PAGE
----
If English is not your first language you will need to meet the same standard which is equivalent to the IELTS Academic 6.0 overall score, with at least 5.5 in Reading, Writing, Speaking and Listening. We accept a range of in country equivalencies and approved tests.

If you need a student visa to study in the UK, you may need to take a recognised language test. You can read our English Language Requirements for more information.

For starting your studies in 2023

UK applications: 25 January 2023 (for equal consideration)

Applications after the 25 January will be considered on a first-come, first-served as long as there are places available. Apply for this course now.

International fee payers

International fee payers can apply throughout the year. But we recommend applying as early as possible, to make time for visa and travel arrangements.

What we're looking for

We want someone who:

  • Is passionate about immersive technologies
  • Aspires to work as a programmer or technology specialist
  • Wants to develop immersive experiences in multidisciplinary teams in a studio mirroring the industry
  • Enthusiastically follows current virtual reality and mixed reality technologies
  • Likes to experiment and tinker with code and technology
  • Enjoys finding out how things work
  • Is comfortable with maths and problem solving

Fees, costs & funding

Tuition fees

Annual tuition fee Student
£9,250 per year Full-time UK
£17,460 per year Full-time EU/international
Annual tuition fee Student
£9,250 per year Full-time UK
£17,460 per year Full-time EU/international
£1,850 per placement year Full-Time UK and EU/international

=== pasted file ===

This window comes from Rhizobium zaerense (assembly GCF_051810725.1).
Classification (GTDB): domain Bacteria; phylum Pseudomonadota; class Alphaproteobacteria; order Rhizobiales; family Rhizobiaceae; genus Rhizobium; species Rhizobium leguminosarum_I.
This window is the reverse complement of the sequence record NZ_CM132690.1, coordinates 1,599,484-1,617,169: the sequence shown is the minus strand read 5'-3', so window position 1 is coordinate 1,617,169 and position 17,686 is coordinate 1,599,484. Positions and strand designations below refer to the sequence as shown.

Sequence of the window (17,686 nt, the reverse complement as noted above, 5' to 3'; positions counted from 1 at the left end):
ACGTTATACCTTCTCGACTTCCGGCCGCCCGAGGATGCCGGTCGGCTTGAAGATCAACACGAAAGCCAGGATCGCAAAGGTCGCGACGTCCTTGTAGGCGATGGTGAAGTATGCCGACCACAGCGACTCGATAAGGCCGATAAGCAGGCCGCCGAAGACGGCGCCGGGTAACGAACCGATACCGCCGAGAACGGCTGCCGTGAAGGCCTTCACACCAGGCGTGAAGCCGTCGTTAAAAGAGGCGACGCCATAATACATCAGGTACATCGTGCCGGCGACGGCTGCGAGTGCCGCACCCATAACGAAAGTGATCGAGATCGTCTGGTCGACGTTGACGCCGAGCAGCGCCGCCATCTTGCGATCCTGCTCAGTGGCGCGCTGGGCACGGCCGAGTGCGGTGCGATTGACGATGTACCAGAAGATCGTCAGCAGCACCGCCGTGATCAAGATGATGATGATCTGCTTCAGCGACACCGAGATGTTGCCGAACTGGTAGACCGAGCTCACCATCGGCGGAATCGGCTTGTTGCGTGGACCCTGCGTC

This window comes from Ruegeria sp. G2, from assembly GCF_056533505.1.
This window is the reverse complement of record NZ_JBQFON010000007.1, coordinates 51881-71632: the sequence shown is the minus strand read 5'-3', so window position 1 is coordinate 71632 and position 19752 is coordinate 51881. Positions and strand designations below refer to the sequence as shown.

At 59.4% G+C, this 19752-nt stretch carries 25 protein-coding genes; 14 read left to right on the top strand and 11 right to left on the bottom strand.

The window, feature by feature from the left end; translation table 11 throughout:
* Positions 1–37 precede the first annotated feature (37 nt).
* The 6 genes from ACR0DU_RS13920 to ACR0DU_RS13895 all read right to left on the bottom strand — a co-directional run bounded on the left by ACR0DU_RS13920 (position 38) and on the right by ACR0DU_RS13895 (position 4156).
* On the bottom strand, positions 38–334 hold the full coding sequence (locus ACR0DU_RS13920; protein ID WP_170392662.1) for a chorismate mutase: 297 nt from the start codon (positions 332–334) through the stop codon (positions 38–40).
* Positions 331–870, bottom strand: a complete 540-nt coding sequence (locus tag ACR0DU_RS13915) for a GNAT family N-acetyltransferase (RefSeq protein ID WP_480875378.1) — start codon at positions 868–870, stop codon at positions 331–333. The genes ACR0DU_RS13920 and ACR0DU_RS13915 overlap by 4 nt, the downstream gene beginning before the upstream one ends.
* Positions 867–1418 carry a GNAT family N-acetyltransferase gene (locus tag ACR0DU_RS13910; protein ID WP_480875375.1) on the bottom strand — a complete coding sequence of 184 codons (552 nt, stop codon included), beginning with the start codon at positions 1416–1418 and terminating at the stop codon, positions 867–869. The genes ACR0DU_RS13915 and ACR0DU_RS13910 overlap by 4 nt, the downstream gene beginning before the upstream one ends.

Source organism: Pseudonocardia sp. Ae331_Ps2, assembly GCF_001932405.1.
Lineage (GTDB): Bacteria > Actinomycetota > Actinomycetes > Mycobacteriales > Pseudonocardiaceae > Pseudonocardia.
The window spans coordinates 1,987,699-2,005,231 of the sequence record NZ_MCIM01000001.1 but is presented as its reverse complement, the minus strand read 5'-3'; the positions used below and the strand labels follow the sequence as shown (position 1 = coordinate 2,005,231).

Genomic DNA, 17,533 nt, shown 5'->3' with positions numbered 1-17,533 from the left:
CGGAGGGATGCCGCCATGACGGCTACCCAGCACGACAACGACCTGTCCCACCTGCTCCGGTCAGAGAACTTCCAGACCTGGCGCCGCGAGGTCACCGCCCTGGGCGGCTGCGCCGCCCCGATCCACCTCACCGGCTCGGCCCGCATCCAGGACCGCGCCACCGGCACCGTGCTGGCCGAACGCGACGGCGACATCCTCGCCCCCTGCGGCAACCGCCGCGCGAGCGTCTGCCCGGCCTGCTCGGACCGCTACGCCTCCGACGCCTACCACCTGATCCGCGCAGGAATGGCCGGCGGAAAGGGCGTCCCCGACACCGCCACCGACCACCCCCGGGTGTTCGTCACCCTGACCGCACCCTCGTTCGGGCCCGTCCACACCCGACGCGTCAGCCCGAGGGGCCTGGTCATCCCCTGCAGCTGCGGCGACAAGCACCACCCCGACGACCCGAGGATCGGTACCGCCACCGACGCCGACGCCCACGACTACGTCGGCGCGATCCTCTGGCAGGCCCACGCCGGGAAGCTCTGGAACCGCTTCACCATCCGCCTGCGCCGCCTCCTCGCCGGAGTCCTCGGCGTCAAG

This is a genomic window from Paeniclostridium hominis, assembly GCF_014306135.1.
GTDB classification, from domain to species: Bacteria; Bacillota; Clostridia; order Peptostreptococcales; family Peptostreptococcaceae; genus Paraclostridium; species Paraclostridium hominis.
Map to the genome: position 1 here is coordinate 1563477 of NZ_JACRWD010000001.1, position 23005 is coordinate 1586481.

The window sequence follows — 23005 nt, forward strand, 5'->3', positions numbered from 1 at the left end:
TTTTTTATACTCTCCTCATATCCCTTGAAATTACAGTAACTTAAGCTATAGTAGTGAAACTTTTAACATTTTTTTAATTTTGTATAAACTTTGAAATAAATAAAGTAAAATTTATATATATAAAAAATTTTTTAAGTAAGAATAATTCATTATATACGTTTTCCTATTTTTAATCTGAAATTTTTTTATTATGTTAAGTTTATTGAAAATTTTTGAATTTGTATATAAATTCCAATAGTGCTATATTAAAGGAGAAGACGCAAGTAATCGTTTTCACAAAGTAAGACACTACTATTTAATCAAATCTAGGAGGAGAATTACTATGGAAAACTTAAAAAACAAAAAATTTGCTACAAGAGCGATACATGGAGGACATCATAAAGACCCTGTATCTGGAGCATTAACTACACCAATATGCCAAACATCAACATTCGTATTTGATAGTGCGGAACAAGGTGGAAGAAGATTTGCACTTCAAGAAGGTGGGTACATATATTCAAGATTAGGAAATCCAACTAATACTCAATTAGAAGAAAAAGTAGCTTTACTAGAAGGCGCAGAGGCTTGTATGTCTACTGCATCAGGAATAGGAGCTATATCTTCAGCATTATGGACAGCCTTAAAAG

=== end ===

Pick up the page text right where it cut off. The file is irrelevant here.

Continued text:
Tuition fees are set annually and are subject to review each year. The University may therefore raise tuition fees in the second or subsequent years of a course, in line with inflation and/or the maximum permitted by law or Government policy. Students will be notified of any changes as soon as possible. 

The figures above don't include accommodation and living costs

Typical course costs

As technical specs update each year, your course team will advise you of the most appropriate spec before you join us. If you have any concerns about purchasing appropriate kit, please contact us. 

You will need a laptop or desktop computer capable of running appropriate software, with a higher spec graphics card and processor. This is likely to be around £1,500. 

You will also need a VR headset; these are typically around £500.  

If you need to bring equipment or materials with you, these will be outlined in your Welcome Letter.

Additional typical course costs for Integrated Foundation Year pathway

  • £250 for materials
  • A laptop/desktop computer
  • Adobe Creative Suite

In order to participate in our digitally enhanced learning approach, you'll need to have a personal laptop/desktop computer. Depending on your subject, you may need a specific type of computer. If you're unsure about what you might need, please contact our course advisors.

Ask a student

What better way to find out about life at Falmouth University than by asking our current students?

From course details and academic support, to the social scene and settling in, our students are ready and available to answer any questions you might have. Simply set up your account, send them a question and they'll get back to you within 24 hours.